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Texas Bankruptcy Exemptions

What Can Be Taken From Me in Bankruptcy? What can I Hold Onto and Not Let Be Taken Away in Bankruptcy? Read On!

Below you’ll find a bankruptcy exemptions in Texas chart, which will detail the types of possessions and property for which you can apply to have exempted and protect from your creditors so that when you do a bankruptcy here in Texas, it won’t be required for you to have to start at zero. Some of the most common examples of things you can keep are your house, a car for each adult, and a certain amount of personal bank account money. But there are many more for you to review below. Remember, that when you fill out the form or click to speak with one of our attorneys, they will guide you through this entire process. Any of the property which falls specifically in the categories you find here below may be exempted and protected. There are dollar amounts noted here, too, which will help you know what total value of property you can protect in each category.You will keep this property that you have properly and securely exempted with the help of your bankruptcy lawyer — even after you file for bankruptcy in Texas. 

In the State of Texas, it is also an option for you to use  federal bankruptcy exemption statutes in lieu of Texas bankruptcy exemptions.

Exemption limits fall into dollar amount categories and are applied to equity or “ownership stake” which you own or have in specific property listed. This equity refers to the dollar amount difference in the total “worth” or dollar value for the property along with the total debt or amount that is still owed or “mortgaged” on the specific property. As an example, if you own a vehicle which is valued for $5000 and have a car loan totally $4500 on the car still, then your equity stake in the car is really only $500.

In the cases where your property has a loan against it and is secured with such a loan, like with a car, home or other real estate, and your payments for such debts are current and not late or behind, then the equity for such property will be covered just like other exemptions that are owned free and clear. If you choose to keep up with making these payments for your property which you have loans or mortgages, then you’ll typically be able to keep these types of property even after you have finished filing for bankruptcy protection in Texas. In the cases where your property does not fall into one of the specifically covered categories for exemptions, then it will be determined by the trustee who still may choose to let you retain the property, or who may also choose to liquidate any asset of yours that does not fall in these exemption categories. This money from liquidation will then be distributed to creditors. Typically, in these cases, as the debtor and person seeking bankruptcy protection, you would still be allowed to keep the actual amount of the asset exemption in the form of a payment in cash if you own an asset for which the value of the asset is above the amount of the exemption maximum protection dollar amount.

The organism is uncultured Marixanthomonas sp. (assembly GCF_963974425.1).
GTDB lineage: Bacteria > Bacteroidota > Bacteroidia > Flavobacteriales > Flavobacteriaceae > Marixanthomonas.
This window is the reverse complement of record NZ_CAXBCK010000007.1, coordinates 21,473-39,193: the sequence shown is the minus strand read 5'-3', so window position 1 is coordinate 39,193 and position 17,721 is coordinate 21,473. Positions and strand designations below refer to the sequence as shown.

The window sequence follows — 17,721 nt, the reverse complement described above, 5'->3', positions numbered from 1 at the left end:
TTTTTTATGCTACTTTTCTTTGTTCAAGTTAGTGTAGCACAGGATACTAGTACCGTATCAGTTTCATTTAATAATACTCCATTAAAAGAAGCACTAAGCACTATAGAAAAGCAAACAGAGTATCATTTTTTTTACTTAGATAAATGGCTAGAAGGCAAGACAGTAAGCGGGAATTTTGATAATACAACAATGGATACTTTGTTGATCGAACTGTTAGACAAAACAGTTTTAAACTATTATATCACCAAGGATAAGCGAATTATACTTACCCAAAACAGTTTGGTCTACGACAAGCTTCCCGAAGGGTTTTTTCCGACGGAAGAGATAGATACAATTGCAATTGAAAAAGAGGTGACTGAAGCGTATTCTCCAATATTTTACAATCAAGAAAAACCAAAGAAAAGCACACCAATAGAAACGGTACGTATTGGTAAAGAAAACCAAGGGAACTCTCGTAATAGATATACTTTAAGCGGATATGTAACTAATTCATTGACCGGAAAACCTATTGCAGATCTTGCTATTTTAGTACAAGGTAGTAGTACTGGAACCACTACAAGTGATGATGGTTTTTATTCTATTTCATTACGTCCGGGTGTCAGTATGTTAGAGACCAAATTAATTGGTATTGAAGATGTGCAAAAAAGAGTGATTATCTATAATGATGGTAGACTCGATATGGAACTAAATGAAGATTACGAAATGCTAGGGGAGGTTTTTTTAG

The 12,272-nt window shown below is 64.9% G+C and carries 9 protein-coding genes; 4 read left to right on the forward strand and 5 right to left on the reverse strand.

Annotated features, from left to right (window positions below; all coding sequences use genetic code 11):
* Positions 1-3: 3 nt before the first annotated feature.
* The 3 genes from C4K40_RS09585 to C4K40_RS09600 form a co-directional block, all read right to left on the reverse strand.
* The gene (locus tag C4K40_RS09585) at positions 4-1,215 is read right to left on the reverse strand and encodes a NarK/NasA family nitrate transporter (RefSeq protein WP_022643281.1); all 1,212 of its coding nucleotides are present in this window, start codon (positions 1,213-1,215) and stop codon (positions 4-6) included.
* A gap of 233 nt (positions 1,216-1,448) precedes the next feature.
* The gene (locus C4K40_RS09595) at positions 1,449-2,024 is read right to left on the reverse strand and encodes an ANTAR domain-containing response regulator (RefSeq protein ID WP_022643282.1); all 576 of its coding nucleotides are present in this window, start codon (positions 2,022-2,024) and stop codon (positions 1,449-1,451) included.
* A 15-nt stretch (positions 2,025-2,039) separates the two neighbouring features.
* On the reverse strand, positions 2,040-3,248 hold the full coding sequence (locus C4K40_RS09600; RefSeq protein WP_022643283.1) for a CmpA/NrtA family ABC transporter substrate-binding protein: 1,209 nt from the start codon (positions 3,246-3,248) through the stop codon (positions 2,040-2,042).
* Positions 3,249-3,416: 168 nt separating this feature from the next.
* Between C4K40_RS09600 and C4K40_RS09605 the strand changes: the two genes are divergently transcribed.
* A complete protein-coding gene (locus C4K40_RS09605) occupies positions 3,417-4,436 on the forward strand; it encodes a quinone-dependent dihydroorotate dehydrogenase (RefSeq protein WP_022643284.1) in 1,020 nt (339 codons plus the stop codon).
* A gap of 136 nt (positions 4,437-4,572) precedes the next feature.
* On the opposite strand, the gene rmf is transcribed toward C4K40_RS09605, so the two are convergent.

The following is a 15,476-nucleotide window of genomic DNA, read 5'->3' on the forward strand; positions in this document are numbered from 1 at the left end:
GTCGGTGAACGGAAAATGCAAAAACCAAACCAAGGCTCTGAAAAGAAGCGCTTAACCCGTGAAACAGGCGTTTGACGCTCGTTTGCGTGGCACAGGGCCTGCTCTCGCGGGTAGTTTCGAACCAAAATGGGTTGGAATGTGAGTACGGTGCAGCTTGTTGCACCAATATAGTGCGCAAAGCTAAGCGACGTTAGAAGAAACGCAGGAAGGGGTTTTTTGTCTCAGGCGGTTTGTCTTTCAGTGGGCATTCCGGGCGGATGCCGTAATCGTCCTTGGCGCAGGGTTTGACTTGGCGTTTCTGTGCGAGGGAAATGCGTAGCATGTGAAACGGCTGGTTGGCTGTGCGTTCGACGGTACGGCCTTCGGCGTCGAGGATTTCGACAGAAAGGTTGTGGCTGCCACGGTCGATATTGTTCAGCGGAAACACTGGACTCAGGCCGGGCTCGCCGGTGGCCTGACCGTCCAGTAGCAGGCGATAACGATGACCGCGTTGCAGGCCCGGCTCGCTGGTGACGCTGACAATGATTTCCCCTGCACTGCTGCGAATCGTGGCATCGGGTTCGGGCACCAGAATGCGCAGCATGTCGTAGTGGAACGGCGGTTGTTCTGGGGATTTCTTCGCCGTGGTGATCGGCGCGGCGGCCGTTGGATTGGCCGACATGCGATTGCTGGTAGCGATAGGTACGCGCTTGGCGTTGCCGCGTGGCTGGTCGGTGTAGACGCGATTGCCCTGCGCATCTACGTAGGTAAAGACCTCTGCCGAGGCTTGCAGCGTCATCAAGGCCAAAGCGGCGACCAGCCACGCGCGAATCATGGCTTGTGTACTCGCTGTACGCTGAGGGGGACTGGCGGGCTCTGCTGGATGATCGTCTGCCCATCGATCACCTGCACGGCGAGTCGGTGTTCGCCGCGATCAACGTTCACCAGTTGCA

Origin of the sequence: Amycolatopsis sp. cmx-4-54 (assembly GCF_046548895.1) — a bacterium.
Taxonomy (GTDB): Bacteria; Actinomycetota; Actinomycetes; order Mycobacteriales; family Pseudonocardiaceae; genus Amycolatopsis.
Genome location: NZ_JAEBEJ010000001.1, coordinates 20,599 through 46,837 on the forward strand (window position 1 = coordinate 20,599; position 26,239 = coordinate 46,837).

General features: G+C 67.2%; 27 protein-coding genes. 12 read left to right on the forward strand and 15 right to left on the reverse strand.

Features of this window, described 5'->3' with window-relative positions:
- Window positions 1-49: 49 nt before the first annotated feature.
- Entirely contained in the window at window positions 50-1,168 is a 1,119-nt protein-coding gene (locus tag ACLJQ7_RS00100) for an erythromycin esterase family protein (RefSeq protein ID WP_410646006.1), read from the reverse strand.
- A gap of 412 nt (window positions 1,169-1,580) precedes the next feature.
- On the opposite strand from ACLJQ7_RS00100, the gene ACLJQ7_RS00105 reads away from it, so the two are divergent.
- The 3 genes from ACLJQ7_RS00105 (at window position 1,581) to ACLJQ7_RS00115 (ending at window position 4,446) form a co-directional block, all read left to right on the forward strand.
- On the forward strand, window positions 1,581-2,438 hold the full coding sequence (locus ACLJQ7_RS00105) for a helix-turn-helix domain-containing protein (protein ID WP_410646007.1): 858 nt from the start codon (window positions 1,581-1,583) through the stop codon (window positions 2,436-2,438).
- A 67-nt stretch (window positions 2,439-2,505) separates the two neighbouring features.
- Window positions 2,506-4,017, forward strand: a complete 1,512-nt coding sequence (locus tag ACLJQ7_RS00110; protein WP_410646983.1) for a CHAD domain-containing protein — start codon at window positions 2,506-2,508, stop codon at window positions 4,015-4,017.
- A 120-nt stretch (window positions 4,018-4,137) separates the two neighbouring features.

Texas Bankruptcy laws also allow for married couples who file their taxes jointly to double exemptions, aka, for each person in the married couple to claim their own full exemption protections, except in situations that are specifically noted.

Keeping property which is non-exempt is also possible, in which case the debtor will pay money to the trustee for the price or value for such property.

When filing a Texas bankruptcy, some people also choose to apply certain federal exemptions which are over and in addition to Texas bankruptcy exemptions. It is always important to speak with one of our attorneys about your options.

Home or homestead property exemption The value for this exemption is unlimited; includes property which may not exceed a single acre in city limits, in a village, town or city. Furthermore, 100 acres (or 200 acres are allowed for entire families) are allowed when out of town or city limits; the sale proceeds for such home or homestead property are exempt for six mo’s subsequent to property sale (even if the person or family does not buy a new home, Property section 41.003) Person also may file for a homestead declaration if needed. Property 41.005, Property 41.002 and Property 41.001,